The Ultimate Meaning of Counter-Actualisation: On the Ethics of the Univocity of Being in Deleuze’s Logic of Sense

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As is well known, Deleuze says in Difference and Repetition that ‘the task of contemporary philosophy has been defined: to reverse Platonism’. This task is then continued in Logic of Sense, through its discussion of Stoic logic. Deleuze says there that ‘the Stoics are the first to reverse Platonism’. And, at the same time, in the big Spinoza book, we see Deleuze present Spinoza’s ‘anti-Cartesian reaction’. This anti-Cartesian reaction is equivalent to the reversal of Platonism. We can say then that the task of the reversal of Platonism unifies the three books Deleuze published at the end of the Sixties. The thesis of this essay will consist in arguing that ethics we find in Logic of Sense – which we can call ‘the ethics of the univocity of being’ – completes, in a constructive way, Deleuze’s early project of the reversal of Platonism. The ethics centres on the idea of counter-actualisation. We shall argue that there are four senses of counter-actualisation. Here is a summary of the four senses of counter-actualisation: (1) beatitude against resentment (against presentist modes of measurement); (2) caring for the sense against neglecting the sense (denouncing any one determinate answer); (3) the embodiment of plural hopings and rememberings against the embodiment of one hope and one memory (against the character); and (4) ‘just enough’ against ‘too much’ (against suicide). Yet, as we shall see, there is a fifth meaning of counter-actualisation, the ultimate meaning. The ultimate sense of counter-actualisation is universal freedom. This is where my essay will end.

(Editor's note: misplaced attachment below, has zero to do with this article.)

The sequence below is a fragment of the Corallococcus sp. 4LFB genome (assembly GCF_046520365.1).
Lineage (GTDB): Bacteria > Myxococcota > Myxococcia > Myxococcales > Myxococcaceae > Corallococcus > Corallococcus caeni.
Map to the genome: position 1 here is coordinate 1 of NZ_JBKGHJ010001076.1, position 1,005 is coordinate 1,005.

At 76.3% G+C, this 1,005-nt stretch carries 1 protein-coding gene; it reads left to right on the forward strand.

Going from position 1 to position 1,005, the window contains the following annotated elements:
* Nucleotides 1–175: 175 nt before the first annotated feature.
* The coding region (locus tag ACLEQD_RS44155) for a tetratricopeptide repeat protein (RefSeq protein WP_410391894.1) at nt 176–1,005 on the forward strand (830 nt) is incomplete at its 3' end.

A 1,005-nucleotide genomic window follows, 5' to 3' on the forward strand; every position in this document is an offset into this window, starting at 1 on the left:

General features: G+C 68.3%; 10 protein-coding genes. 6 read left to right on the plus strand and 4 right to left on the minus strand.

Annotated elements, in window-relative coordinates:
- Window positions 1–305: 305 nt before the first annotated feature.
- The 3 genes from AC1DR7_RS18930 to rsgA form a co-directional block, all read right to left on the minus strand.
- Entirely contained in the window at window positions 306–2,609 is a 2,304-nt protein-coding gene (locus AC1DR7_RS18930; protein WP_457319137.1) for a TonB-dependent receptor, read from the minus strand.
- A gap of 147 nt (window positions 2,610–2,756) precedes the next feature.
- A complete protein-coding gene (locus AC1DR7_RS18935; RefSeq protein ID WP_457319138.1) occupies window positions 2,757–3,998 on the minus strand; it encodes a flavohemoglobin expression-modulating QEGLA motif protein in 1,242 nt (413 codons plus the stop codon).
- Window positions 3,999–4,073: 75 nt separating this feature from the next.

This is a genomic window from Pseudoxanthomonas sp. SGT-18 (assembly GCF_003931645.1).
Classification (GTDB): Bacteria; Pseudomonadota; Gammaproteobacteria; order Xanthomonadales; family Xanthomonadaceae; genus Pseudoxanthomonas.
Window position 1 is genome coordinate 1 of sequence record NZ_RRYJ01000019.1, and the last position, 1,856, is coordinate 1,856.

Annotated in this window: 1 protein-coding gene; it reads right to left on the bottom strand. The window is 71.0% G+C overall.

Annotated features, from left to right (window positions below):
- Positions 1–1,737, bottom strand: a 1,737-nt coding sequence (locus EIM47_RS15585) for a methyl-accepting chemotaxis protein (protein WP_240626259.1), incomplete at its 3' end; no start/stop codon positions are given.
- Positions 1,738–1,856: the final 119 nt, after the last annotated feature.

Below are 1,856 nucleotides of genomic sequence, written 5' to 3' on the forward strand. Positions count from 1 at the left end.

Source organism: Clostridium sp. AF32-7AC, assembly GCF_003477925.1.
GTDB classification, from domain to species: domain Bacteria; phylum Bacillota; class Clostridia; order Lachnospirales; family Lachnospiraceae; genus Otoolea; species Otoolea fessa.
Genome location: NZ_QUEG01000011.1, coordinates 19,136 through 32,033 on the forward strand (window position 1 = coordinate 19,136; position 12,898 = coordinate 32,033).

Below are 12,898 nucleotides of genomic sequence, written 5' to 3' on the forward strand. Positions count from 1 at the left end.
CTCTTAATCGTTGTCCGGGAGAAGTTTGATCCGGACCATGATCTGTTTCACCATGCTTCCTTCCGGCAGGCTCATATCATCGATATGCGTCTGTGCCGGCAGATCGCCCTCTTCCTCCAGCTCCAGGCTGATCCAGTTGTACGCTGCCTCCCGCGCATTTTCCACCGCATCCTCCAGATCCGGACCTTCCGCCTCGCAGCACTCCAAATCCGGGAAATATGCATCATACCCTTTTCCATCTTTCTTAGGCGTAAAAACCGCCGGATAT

Original languageEnglish (US)
Pages (from-to)112-135
Number of pages24
JournalDeleuze and Guattari Studies
Issue number1
StatePublished - Feb 1 2022

All Science Journal Classification (ASJC) codes

  • Philosophy
  • Literature and Literary Theory


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